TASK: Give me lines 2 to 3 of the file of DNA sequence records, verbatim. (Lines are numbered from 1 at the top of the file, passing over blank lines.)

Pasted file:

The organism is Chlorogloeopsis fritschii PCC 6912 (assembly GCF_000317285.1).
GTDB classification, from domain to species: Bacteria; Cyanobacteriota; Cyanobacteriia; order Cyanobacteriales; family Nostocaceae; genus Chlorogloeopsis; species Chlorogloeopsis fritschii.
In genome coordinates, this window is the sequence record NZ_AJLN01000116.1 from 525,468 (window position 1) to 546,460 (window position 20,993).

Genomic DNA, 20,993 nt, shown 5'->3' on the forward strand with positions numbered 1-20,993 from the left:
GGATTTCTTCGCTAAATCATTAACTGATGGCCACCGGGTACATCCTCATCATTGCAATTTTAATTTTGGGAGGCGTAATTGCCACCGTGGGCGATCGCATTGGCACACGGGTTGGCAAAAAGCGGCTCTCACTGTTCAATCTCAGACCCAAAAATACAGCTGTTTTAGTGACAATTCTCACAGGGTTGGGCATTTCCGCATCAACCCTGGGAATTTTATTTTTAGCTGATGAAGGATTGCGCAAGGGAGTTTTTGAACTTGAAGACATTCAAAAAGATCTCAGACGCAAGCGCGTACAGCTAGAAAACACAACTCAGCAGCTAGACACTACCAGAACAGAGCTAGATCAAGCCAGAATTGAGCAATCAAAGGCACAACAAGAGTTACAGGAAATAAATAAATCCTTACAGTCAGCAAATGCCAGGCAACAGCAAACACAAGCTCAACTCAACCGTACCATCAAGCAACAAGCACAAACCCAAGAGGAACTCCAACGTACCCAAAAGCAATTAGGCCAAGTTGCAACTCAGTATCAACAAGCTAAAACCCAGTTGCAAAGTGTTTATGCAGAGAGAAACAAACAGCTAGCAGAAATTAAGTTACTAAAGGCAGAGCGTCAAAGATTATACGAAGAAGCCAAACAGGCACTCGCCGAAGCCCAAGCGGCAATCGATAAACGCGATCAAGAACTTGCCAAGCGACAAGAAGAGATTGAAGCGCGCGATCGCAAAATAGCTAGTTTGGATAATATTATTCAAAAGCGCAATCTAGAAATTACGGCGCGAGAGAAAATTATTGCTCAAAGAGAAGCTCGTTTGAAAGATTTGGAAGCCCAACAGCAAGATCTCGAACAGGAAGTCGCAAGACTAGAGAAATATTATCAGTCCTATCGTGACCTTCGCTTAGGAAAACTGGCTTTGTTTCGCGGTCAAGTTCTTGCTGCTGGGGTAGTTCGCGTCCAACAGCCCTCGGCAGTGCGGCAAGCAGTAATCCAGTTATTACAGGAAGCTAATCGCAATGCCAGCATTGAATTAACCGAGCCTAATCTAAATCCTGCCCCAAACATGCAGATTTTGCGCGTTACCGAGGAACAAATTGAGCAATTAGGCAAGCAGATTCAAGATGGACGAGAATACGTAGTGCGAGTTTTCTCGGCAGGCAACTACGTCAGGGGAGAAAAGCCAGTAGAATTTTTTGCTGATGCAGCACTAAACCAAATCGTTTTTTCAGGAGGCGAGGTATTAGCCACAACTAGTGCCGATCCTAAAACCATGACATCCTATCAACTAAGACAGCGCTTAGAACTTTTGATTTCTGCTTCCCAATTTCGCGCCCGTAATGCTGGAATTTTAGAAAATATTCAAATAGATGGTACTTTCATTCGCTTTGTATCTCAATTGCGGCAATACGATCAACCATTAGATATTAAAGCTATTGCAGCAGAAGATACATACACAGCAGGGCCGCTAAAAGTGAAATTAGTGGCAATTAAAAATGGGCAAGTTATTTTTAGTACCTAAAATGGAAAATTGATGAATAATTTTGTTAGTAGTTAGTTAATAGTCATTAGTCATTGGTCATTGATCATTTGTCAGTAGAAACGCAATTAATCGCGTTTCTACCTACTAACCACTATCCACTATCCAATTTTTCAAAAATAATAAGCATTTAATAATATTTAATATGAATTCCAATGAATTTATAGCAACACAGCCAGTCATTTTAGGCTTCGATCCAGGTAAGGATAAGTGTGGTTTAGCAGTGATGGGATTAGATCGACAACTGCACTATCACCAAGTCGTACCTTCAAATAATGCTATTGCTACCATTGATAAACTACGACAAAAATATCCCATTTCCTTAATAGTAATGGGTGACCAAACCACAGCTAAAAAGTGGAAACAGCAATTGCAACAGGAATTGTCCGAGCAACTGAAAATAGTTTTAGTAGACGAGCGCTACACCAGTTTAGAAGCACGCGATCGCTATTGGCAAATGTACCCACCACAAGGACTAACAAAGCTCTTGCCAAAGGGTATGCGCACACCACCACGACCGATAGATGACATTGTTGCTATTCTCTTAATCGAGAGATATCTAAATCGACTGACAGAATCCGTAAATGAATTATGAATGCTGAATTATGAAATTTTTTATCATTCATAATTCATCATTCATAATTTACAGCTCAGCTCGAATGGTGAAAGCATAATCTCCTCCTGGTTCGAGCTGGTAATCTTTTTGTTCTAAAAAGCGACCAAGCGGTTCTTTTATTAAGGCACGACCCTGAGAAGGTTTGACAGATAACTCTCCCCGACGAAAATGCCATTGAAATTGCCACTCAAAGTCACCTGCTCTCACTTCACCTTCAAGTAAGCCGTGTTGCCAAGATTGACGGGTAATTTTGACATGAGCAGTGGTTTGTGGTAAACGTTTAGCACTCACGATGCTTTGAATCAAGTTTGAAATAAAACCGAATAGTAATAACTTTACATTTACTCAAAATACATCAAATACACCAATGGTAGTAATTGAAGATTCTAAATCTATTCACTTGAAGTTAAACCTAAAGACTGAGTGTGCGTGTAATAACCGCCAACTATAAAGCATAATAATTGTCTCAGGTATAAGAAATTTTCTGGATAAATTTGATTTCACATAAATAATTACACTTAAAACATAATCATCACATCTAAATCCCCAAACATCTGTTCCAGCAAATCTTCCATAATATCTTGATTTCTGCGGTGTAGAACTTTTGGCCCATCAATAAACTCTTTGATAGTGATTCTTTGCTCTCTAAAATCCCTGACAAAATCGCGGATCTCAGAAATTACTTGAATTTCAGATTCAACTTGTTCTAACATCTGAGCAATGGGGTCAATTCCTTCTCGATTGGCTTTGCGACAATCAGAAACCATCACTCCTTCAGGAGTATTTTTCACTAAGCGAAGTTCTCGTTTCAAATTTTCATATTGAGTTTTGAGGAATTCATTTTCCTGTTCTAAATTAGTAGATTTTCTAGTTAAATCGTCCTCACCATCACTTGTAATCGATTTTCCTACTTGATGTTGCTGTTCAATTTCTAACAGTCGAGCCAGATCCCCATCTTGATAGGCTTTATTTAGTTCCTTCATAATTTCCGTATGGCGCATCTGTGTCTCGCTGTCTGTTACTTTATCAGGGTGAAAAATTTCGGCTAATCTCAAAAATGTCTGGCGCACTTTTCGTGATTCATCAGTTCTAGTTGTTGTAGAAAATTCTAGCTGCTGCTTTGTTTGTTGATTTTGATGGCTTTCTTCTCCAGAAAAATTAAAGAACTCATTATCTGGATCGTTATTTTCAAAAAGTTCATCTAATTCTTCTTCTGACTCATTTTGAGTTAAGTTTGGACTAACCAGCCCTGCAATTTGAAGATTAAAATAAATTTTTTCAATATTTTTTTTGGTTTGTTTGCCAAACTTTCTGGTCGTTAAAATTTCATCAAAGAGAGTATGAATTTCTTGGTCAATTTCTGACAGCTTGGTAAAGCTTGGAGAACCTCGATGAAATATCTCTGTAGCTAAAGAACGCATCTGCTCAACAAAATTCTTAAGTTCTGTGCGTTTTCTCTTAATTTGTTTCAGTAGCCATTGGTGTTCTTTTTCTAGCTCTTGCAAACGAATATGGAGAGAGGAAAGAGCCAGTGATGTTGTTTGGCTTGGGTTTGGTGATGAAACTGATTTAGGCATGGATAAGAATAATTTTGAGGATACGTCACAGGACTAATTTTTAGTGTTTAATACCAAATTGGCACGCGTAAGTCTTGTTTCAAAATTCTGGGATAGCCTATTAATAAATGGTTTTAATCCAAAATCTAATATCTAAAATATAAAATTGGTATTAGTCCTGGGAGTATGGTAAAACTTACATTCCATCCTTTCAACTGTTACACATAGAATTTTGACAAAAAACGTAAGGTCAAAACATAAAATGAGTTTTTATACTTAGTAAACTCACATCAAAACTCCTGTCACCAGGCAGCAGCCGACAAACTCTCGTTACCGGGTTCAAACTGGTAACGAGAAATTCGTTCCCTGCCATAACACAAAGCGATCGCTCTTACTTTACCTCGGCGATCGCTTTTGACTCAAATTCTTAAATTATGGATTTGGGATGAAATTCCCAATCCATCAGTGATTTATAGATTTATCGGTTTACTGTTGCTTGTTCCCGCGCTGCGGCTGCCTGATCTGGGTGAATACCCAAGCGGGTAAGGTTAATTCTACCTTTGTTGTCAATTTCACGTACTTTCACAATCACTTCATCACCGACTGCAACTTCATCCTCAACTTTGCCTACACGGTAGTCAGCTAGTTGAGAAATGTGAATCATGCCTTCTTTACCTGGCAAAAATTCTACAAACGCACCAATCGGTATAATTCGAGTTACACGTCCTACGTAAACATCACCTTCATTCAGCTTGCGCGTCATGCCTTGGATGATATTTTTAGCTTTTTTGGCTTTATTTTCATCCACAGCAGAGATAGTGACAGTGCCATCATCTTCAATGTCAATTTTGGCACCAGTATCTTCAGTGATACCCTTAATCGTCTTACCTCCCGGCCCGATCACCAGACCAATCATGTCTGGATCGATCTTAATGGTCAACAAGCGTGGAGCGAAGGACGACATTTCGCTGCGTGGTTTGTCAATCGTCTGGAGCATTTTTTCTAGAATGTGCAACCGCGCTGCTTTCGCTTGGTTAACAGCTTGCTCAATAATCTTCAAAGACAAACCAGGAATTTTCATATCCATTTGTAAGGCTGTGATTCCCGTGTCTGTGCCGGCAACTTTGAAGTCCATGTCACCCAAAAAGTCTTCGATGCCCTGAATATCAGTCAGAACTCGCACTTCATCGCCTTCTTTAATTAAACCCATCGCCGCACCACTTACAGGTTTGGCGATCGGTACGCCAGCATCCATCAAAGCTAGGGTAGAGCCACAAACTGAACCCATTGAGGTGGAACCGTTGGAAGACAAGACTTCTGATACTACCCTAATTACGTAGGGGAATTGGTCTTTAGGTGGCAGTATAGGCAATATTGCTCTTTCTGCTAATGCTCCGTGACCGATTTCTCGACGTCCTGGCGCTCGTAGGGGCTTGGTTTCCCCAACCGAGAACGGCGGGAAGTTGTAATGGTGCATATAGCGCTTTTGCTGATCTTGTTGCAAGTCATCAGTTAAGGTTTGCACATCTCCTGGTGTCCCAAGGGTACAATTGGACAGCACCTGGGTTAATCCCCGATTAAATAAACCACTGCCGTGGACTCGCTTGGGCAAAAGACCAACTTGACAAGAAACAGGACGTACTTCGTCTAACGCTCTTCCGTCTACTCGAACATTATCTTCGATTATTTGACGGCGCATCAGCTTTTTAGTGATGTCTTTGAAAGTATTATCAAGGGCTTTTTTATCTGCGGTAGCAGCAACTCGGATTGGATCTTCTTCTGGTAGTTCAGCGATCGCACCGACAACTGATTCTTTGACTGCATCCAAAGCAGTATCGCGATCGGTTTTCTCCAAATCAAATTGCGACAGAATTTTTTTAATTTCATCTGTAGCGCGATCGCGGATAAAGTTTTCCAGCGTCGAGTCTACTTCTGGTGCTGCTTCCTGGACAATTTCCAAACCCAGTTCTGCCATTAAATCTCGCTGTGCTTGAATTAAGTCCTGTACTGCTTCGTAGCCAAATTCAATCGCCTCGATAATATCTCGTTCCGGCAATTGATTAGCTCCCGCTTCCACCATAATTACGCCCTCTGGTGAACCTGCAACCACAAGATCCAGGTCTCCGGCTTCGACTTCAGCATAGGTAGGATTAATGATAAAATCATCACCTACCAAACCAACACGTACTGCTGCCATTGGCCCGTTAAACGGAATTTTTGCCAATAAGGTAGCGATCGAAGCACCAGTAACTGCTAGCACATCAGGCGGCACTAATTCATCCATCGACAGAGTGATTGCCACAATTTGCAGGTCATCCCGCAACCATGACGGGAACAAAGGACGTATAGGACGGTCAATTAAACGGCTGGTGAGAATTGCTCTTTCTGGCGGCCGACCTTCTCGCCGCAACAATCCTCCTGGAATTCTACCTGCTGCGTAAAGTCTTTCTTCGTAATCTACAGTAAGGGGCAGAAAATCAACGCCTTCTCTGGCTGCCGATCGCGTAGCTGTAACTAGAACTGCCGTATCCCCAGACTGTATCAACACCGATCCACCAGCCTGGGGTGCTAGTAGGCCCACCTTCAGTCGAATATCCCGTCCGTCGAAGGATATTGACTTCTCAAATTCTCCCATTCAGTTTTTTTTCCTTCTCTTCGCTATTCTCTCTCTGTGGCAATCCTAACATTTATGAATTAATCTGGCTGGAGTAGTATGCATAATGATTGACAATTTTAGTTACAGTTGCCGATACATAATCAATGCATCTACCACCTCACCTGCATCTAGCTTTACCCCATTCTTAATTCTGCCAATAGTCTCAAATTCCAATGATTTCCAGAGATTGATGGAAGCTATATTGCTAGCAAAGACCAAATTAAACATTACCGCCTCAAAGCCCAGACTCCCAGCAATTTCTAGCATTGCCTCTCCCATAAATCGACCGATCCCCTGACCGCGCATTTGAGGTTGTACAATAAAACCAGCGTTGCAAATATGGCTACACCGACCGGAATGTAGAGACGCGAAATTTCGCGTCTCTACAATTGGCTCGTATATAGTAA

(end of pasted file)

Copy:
GTDB classification, from domain to species: Bacteria; Cyanobacteriota; Cyanobacteriia; order Cyanobacteriales; family Nostocaceae; genus Chlorogloeopsis; species Chlorogloeopsis fritschii.
In genome coordinates, this window is the sequence record NZ_AJLN01000116.1 from 525,468 (window position 1) to 546,460 (window position 20,993).